And we achieved that through attention to detail and looking at what the engine specification needed to be for a one make series engine.
With the experience that we gained over the 2006 season, we were able to identify areas of the engine that were perhaps the weak link in the chain and make some improvements there.
I mean with the change to 3.5 liters, obviously we've been at 3.5 liters a couple of years earlier, and we made a change on the crankshaft design to the 3.0 liter to everything we learned during that period and going back to the 3.5 liter where we've got another two more years experience of crankshaft design and (inaudible) design, which are really the big changes. And we were able to produce a package that we hope is you know destined to last 1400 miles and beyond.

Q. Well, and we now recently we had our first test down at Daytona, all 17-car field down there and almost 1700 laps on the road course without any problems. Tell us about the results of the test from your perspective.
ROGER GRIFFITHS: We were very pleased. As you say we didn't have a single mechanical issue related to the engine. We've been running the 3.5 liter engine now on the racetrack since September. You know the performance has been very good. The reliability has been very good.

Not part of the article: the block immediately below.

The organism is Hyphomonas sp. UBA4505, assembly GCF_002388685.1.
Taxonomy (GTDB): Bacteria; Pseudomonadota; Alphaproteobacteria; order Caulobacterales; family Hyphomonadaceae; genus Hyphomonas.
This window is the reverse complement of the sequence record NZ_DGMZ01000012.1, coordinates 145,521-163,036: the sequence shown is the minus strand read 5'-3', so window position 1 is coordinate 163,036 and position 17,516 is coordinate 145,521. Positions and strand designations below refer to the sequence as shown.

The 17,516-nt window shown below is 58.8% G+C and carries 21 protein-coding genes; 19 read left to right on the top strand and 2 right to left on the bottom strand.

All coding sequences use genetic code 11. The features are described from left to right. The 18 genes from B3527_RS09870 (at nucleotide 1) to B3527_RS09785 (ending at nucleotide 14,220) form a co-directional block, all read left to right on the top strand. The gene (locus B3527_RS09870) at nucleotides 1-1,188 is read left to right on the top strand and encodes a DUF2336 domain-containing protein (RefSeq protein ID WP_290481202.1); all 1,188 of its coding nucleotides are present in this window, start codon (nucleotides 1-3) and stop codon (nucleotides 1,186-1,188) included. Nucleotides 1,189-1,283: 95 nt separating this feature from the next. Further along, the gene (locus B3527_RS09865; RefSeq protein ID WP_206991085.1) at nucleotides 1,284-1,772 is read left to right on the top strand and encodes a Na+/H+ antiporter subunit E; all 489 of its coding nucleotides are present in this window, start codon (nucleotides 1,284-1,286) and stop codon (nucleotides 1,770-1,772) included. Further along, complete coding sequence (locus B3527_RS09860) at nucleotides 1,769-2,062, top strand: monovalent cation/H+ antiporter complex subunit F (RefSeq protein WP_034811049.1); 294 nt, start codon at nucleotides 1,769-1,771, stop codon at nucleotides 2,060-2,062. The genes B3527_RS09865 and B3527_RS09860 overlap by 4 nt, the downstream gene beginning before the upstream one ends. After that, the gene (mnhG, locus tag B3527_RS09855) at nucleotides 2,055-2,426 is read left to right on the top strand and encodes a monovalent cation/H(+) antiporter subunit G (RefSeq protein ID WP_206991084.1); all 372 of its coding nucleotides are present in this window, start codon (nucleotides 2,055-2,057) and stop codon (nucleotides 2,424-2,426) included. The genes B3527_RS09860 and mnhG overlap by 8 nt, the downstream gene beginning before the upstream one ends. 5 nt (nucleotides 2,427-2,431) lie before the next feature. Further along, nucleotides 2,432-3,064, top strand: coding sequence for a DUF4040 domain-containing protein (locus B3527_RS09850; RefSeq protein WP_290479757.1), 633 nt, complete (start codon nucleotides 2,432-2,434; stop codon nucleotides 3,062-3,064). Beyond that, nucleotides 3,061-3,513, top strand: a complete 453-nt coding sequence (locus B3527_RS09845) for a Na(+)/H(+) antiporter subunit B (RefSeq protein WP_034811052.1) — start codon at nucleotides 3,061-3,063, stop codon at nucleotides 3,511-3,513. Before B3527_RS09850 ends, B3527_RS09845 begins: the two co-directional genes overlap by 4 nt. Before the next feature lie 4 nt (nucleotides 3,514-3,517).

We're still working a few little bugs out in the control system, whenever you make a significant change to the control system of an engine. It's always a long process, and we do a lot of work on the test bench and then on the Dyno and then ultimately in the car. And the drivers provide us tremendous feedback on the way the system works.
And we've got a great group of software engineers that have been working on this and we're able to react to changes very, very quickly. I mean we actually ran through a couple of different iterations of strategies down at Daytona and you know the progress we made on things like pit lane speed limit control was quite significant.